Five Best Webcams

Five Best Webcams

The best webcams are the ones that are affordable, easy to set up, offer great video quality and don’t make you look like a blurry mess when you wave at the screen. There are plenty that fit that description, but here are five of the best choices.

Photo by Tom Hamilton.


Logitech HD Pro Webcam C920 ($149.95)

If you work from home and use video to stay in touch with colleagues, the Logitech C920 HD webcam offers stunning video quality — including Skype and other video calling (when supported) in 1080p, autofocus, sensitive dual stereo microphones and full HD video recordings. The C920 clips to your monitor easily, but if you need portability, the webcam even has a standard screw attachment on the bottom to fit a tripod so you can position it anywhere you need it. If you need to take still images, the C920 will snag up to 15-megapixel still images. Plus, Logitech’s cameras are compatible with almost any operating system, including Windows, Mac and Linux. [clear]


Microsoft LifeCam HD-5000 ($49.95)

Microsoft’s LifeCam HD-5000 trims back some of the bells and whistles for a more affordable price tag. It packs 720p HD video recording and video chat in Skype and other video-calling apps, autofocus and face tracking. Video recording comes in at 720p as well, and Microsoft’s TrueColor technology automatically adjusts for bright or low-light scenarios. The HD-5000 is also a portable camera. [clear]


Microsoft LifeCam Cinema ($79.95)

The LifeCam Cinema offers additional features that some of Microsoft’s other camera models don’t have, including a rotating neck that allows you to position the camera at almost any angle, a wideband microphone mounted on the top to snag your audio as well as video, beautiful autofocus to keep recordings and video chats crystal clear, and crisp 720p HD video recording and video calling. That microphone also comes bundled with noise-isolation technology. Though Microsoft only touts its Windows compatibility, many people find that it works just fine on a Mac. [clear]


Microsoft LifeCam Studio ($99.95)

At the high end of Microsoft’s webcam lineup is the LifeCam Studio, which is well known for its stunning full HD video. Microsoft says you will get 720p in video chats and calls over Skype or Google Hangouts, and 1080p if you’re using a service that supports it and have a computer that meets the system requirements. If you want to mount it on a tripod, the LifeCam Studio sports a standard screw attachment. Microsoft bundles its TrueColor technology with this camera as well, along with the glass lens cover from the LifeCam Cinema, all designed to perform well in odd lighting. The LifeCam Studio also packs a noise-isolating microphone. [clear]


Logitech HD Webcam C270 ($59.95)

If you want simple HD video calling and photos without all the bells and whistles, the Logitech C270 offers a simple camera with a rubberised clip to attach to your monitor. You get 720p video with the C270, three-megapixel still photos and a built-in noise-isolating microphone. The C270 does a good job of auto-correcting for low or bright light as well. It works great on Windows and Mac without additional driver installs — which also makes it a great webcam for a hackintosh! [clear]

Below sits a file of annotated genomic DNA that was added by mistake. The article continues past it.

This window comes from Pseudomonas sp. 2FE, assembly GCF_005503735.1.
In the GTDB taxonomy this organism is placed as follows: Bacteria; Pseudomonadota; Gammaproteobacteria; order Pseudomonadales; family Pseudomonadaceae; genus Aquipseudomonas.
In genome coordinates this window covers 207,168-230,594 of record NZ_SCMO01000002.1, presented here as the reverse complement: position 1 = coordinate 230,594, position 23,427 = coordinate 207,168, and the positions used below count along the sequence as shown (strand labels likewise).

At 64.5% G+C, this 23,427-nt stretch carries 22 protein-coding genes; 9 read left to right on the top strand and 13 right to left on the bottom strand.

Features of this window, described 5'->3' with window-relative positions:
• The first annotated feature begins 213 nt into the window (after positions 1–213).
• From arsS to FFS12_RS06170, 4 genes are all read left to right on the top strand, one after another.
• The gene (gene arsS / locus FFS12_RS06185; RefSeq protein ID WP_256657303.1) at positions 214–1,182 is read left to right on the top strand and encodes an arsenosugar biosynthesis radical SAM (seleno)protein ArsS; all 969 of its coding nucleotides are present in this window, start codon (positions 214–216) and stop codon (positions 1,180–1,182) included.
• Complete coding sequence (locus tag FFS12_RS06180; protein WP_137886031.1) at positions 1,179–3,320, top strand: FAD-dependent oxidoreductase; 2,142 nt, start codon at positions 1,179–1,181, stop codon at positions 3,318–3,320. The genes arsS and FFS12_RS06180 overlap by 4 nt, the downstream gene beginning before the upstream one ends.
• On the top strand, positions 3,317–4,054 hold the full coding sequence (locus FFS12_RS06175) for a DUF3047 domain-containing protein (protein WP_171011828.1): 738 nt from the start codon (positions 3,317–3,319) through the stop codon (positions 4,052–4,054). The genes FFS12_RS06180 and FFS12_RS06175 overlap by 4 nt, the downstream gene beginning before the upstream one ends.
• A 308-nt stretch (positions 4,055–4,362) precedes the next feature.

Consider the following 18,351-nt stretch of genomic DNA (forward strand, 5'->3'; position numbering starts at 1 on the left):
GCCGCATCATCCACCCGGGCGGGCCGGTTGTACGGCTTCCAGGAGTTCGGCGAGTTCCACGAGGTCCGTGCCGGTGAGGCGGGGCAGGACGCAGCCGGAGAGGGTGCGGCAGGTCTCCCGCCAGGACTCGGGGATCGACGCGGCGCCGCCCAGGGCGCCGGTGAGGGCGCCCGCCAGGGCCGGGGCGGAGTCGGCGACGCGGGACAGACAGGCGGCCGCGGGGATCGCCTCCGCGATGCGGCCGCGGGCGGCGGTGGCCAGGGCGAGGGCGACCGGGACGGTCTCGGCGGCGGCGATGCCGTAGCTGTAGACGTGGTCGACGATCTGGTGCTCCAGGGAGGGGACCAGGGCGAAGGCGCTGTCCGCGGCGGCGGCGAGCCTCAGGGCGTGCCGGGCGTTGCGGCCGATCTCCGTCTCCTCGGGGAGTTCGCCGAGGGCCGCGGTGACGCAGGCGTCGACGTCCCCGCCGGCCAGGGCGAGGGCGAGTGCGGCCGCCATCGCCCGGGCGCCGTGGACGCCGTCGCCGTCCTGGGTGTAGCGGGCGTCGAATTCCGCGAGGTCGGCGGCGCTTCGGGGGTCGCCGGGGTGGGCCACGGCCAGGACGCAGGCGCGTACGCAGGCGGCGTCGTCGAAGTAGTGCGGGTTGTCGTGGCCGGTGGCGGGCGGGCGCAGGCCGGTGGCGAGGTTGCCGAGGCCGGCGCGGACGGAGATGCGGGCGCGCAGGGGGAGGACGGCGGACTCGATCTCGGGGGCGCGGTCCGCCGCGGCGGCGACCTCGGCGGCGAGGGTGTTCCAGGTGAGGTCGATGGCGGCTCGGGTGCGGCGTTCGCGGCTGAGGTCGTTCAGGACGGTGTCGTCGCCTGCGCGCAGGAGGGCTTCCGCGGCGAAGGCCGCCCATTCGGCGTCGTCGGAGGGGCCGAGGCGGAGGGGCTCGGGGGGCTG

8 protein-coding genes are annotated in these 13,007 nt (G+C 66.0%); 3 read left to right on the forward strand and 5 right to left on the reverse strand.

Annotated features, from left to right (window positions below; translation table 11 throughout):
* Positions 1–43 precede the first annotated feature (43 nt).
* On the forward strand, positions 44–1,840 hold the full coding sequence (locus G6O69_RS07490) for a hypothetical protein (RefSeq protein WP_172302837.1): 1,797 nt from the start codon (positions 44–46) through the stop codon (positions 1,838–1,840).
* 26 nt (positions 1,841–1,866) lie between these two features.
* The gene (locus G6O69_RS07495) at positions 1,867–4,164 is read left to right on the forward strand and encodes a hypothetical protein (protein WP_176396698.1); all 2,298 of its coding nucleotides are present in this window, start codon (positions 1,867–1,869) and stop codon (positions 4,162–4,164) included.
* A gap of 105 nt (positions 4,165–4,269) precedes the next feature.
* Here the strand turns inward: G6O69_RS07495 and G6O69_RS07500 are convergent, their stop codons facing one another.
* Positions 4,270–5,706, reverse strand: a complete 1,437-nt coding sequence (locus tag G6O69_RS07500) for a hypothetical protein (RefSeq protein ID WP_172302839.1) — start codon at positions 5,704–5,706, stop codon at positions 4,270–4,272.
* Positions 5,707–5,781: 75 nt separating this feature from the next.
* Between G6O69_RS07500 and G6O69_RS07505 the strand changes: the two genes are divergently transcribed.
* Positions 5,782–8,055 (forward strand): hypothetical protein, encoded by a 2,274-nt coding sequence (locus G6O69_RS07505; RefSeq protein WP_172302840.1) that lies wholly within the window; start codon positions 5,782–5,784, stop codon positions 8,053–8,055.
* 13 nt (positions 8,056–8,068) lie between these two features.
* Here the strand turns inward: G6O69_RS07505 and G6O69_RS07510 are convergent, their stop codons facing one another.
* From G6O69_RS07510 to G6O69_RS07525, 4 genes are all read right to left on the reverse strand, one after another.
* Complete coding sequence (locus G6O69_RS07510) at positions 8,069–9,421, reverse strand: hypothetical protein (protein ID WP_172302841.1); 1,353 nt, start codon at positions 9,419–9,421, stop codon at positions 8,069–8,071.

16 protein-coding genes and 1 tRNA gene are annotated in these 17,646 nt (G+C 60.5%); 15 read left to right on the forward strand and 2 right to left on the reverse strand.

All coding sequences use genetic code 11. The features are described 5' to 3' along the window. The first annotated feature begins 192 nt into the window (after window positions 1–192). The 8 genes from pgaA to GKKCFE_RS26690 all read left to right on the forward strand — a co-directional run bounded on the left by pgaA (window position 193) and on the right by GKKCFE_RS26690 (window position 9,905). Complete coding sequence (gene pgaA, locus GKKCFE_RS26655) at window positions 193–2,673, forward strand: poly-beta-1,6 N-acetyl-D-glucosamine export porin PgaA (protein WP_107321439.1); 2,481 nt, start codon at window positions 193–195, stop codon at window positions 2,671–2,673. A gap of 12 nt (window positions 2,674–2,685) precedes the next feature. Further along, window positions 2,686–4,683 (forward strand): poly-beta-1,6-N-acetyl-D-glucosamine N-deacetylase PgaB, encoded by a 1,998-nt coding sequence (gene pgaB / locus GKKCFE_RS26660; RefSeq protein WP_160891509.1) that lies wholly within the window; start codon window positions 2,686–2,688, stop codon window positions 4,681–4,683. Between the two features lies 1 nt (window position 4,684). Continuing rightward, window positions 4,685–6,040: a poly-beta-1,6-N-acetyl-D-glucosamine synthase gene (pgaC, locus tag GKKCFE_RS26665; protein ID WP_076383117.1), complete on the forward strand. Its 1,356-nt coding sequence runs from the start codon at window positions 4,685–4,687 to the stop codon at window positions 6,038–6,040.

Honourable mentions this week go out to the now-discontinued Logitech Webcam C160 for being DIY-friendly. It’s not the best — it’s not even in the same league as most of the above, but at least you can take it apart and play with its optics. Also worth a nod is the webcam installed in your laptop or desktop.

Have something to say about one of the contenders? Want to make the case for your personal favourite, even if it wasn’t included in the list? Discuss in the comments below.


      • Reminds me of someone who told me that it’s very important to her that the cups at a cafe she frequents look stylish. Yep, she’s not worrying as much about the quality/taste of the coffee as the look of the cup it’s in. Some people seem to be just obsessed with impressing others.

        • I mean, ok he does say it should get a special mention just for design

          But, a webcam is a little thing that sits on your monitor and lets you have video calls to people

          It isn’t a bright red Ferrari or a designer dress or anything

          • Specifically: The people who you use the webcam with can’t see the webcam itself. You’d need a mirror to show it off to them.

          • That’s right

            As if you would be like “Oh this webcam is so stylish and matches the contours of my monitor perfectly”
            The other person then says “I can’t quite see your face, it’s all blurry”
            “Oh didn’t I tell you, its a Luis Vuitton Webcam, horrible webcam functionality but its looks phenomenal”

  • I agree with spaghett’s comment. How much of this hd capacity can be used in practice? Will the 1080p cameras automatically crank back to a lower resolution or will they stutter on uselessly at the higher resolution in skype? Are there minimum and opitmal internet connection speeds for these cameras?

    • They will scale back, and optimization tool will pop-up (at least on the MS ones) which allows you to fine tune the quality/speed. It will do the same if you try running it on a sub-par PC/Laptop.

Show more comments

Log in to comment on this story!